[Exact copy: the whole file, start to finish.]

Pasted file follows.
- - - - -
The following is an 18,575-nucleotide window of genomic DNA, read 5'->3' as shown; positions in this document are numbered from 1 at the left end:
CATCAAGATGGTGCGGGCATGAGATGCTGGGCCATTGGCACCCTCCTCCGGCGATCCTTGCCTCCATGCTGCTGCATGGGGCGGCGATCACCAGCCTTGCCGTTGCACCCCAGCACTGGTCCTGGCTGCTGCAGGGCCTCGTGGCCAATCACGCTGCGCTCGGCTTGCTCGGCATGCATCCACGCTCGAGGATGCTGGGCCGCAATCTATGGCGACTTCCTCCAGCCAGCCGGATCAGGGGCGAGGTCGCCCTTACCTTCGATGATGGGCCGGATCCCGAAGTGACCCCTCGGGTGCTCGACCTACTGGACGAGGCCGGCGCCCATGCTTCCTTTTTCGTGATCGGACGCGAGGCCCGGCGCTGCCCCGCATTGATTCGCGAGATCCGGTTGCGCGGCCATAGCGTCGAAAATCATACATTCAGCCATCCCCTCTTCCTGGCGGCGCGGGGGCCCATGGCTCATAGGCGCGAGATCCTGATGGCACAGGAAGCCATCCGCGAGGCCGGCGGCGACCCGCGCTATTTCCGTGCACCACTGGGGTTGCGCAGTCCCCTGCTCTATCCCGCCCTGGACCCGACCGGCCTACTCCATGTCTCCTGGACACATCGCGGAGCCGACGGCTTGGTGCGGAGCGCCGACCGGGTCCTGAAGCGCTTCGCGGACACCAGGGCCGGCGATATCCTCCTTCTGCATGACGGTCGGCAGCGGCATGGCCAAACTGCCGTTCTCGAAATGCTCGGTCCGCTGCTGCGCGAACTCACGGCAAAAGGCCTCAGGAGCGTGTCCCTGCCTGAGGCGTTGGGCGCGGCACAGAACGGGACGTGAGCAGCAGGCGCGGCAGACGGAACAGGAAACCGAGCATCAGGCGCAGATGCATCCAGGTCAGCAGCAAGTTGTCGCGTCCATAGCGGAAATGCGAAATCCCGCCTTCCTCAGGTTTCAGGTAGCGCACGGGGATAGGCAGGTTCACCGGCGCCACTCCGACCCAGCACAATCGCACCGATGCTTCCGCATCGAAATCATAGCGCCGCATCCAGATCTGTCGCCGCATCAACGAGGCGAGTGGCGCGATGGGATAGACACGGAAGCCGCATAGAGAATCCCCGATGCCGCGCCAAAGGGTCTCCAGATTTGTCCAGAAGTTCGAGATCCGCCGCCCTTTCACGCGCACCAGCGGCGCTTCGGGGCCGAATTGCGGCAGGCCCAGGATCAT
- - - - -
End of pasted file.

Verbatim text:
The following is an 18,575-nucleotide window of genomic DNA, read 5'->3' as shown; positions in this document are numbered from 1 at the left end:
CATCAAGATGGTGCGGGCATGAGATGCTGGGCCATTGGCACCCTCCTCCGGCGATCCTTGCCTCCATGCTGCTGCATGGGGCGGCGATCACCAGCCTTGCCGTTGCACCCCAGCACTGGTCCTGGCTGCTGCAGGGCCTCGTGGCCAATCACGCTGCGCTCGGCTTGCTCGGCATGCATCCACGCTCGAGGATGCTGGGCCGCAATCTATGGCGACTTCCTCCAGCCAGCCGGATCAGGGGCGAGGTCGCCCTTACCTTCGATGATGGGCCGGATCCCGAAGTGACCCCTCGGGTGCTCGACCTACTGGACGAGGCCGGCGCCCATGCTTCCTTTTTCGTGATCGGACGCGAGGCCCGGCGCTGCCCCGCATTGATTCGCGAGATCCGGTTGCGCGGCCATAGCGTCGAAAATCATACATTCAGCCATCCCCTCTTCCTGGCGGCGCGGGGGCCCATGGCTCATAGGCGCGAGATCCTGATGGCACAGGAAGCCATCCGCGAGGCCGGCGGCGACCCGCGCTATTTCCGTGCACCACTGGGGTTGCGCAGTCCCCTGCTCTATCCCGCCCTGGACCCGACCGGCCTACTCCATGTCTCCTGGACACATCGCGGAGCCGACGGCTTGGTGCGGAGCGCCGACCGGGTCCTGAAGCGCTTCGCGGACACCAGGGCCGGCGATATCCTCCTTCTGCATGACGGTCGGCAGCGGCATGGCCAAACTGCCGTTCTCGAAATGCTCGGTCCGCTGCTGCGCGAACTCACGGCAAAAGGCCTCAGGAGCGTGTCCCTGCCTGAGGCGTTGGGCGCGGCACAGAACGGGACGTGAGCAGCAGGCGCGGCAGACGGAACAGGAAACCGAGCATCAGGCGCAGATGCATCCAGGTCAGCAGCAAGTTGTCGCGTCCATAGCGGAAATGCGAAATCCCGCCTTCCTCAGGTTTCAGGTAGCGCACGGGGATAGGCAGGTTCACCGGCGCCACTCCGACCCAGCACAATCGCACCGATGCTTCCGCATCGAAATCATAGCGCCGCATCCAGATCTGTCGCCGCATCAACGAGGCGAGTGGCGCGATGGGATAGACACGGAAGCCGCATAGAGAATCCCCGATGCCGCGCCAAAGGGTCTCCAGATTTGTCCAGAAGTTCGAGATCCGCCGCCCTTTCACGCGCACCAGCGGCGCTTCGGGGCCGAATTGCGGCAGGCCCAGGATCAT